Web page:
Thelxinoe ~ Classics News for the Weekend of October 24-25, 2020

Hodie est a.d. VIII Kal. Nov. 2772 AUC ~ 8 Pyanepsion in the fourth year of the 699th Olympiad

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Synopsis:  In the 4th century AD, the Ethiopian kingdom of Axum converted to Christianity even as the neighboring Himyarites of Yemen converted to Judaism.  Centuries later, Axum’s invasion of Yemen to stop the persecution of Christians triggered a conflict with Persia. Map of the kingdoms […]

Bloodsports!!! It’s the match of last century! Maya Ball Players vs Gladiators! Join Dr. Karen Bellinger as she speaks with Andrew Kinkella and Cody Amens about what it took be an athlete in two different times and places, and whether or not one match would mean certain death. (recorded over zoom)

In October 42 BC the Roman Republic committed suicide. Near the town of Philippi in northern Greece the forces of Brutus and Cassius, the famous assassins of Julius Caesar and the last surviving cheerleaders of the Roman Republic, faced off against the armies of Marc Antony and young Octavian. Two separate battles were fought, the results of which decided the future direction of Rome. In this Ancients podcast, Tristan was joined by Steele Brand (@steele_brand) to talk through these all-important battles. From the background to Brutus’ pitiful demise Steele explains the final Roman attempts to restore the Republic and how they were ultimately squashed by a combination of political brilliance, suicidal blunders and outrageous luck. Steele is the author of ‘Killing for the Republic: Citizen Soldiers and the Roman Way of War’. Quick note: Lycia is a region in southwest Anatolia, on the Mediterranean coast.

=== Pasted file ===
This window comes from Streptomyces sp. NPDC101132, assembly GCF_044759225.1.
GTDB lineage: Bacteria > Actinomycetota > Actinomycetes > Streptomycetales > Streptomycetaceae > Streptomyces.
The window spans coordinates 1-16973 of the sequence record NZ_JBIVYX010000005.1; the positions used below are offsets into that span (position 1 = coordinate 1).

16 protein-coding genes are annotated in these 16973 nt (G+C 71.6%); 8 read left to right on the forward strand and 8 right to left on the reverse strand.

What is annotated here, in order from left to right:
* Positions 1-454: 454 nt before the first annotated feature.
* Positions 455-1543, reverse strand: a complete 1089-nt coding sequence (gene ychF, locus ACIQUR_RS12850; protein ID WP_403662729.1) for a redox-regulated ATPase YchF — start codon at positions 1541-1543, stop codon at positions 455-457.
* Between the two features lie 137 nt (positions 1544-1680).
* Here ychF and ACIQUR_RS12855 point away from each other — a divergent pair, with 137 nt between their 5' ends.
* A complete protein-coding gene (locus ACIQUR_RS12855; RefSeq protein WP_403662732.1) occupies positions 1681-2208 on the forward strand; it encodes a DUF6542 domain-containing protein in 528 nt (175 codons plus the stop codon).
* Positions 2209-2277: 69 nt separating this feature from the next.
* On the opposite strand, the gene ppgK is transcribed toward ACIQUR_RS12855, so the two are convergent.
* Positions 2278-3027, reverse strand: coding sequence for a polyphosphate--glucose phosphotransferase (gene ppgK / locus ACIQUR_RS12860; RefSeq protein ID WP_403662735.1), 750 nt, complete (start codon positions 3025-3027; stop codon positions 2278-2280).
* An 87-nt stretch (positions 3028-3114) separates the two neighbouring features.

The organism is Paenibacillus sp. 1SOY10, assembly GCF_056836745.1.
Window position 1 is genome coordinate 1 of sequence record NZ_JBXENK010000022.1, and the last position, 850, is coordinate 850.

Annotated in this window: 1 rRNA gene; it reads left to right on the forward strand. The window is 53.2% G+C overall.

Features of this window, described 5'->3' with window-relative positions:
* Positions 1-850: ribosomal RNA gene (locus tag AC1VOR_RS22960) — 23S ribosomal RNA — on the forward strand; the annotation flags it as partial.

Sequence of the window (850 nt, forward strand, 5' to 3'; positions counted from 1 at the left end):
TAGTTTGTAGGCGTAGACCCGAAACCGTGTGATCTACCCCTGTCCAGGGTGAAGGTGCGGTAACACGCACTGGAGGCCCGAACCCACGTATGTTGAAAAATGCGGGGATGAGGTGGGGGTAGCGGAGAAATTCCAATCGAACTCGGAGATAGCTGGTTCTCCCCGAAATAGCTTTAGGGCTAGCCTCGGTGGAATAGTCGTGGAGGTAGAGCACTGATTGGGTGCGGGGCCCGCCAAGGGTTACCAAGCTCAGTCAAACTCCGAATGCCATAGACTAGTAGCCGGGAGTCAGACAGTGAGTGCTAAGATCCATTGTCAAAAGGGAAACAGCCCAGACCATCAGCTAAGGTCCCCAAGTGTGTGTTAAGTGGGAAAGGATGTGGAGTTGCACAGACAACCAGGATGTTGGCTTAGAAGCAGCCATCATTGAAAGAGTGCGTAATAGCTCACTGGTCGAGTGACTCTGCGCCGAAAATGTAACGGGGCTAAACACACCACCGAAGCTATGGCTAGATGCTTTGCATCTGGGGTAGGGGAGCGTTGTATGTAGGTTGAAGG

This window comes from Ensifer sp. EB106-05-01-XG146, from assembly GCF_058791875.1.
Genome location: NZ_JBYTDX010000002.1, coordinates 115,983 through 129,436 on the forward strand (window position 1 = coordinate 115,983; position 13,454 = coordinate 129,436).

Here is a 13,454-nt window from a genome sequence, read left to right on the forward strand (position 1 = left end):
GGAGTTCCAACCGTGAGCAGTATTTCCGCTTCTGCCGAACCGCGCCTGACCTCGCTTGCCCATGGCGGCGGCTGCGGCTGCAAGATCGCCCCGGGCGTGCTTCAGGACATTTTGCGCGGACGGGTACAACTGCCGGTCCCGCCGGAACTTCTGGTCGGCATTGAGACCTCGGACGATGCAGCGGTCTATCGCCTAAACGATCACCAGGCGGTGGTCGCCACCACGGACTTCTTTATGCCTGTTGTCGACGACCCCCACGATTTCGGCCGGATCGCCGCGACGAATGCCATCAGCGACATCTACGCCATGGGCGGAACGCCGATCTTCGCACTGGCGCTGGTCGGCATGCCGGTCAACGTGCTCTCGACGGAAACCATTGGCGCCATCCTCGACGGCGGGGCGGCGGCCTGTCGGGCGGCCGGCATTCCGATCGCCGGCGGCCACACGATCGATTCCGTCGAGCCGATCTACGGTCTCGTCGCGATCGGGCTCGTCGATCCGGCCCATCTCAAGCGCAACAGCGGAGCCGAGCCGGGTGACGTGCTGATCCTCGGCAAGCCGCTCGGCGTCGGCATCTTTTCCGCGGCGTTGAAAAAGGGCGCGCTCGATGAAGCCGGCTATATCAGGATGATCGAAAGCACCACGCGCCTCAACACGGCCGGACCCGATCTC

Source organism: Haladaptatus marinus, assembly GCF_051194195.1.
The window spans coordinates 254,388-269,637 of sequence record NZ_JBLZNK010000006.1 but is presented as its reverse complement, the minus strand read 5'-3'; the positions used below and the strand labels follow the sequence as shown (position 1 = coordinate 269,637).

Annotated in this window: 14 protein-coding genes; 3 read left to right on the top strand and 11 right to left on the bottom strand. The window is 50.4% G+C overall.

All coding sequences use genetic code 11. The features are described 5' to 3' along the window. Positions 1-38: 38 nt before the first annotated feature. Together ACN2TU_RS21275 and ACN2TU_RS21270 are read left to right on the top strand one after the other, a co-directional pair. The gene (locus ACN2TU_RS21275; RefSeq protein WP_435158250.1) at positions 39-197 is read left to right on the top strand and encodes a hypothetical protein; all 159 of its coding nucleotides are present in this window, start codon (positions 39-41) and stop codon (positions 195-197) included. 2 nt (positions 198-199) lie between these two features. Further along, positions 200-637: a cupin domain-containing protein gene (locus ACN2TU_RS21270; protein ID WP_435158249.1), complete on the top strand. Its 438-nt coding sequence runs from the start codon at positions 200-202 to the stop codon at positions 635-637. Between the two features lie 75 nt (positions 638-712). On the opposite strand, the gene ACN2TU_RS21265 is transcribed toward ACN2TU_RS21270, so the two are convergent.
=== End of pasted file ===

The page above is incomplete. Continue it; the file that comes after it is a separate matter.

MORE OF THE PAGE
Daughter of Rome’s most venerated war hero, favorite granddaughter of its first emperor, wife of one of its most shining stars, Agrippina the Elder was born to be famous, thrust into the spotlight, whether she wanted to bask in it or not. But she also made her own spotlight, always fighting for what she believes in – and against those who would do her family harm. Let’s explore the beginnings of Agrippina’s story and bask in the latter half of Livia’s. 

14 – 68 – Although we covered the life and reign of Augustus in previous episodes, we can now explore the reigns of emperors 2, 3, 4 and 5 as we find out more about the unpredictability of Rome deciding to go back to a monarchical constitution in order to regulate the powerful Roman Senate.

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‘Sorting’ Out Your Day:

Today on the Etruscan Brontoscopic Calendar:

If it thunders today, it portends serious misery as the result of misfortunes.

… adapted from the text and translation of:

Jean MacIntosh Turfa, The Etruscan Brontoscopic Calendar, in Nancy Thomson de Grummond and Erika Simon (eds.), The Religion of the Etruscans. University of Texas Press, 2006. (Kindle edition)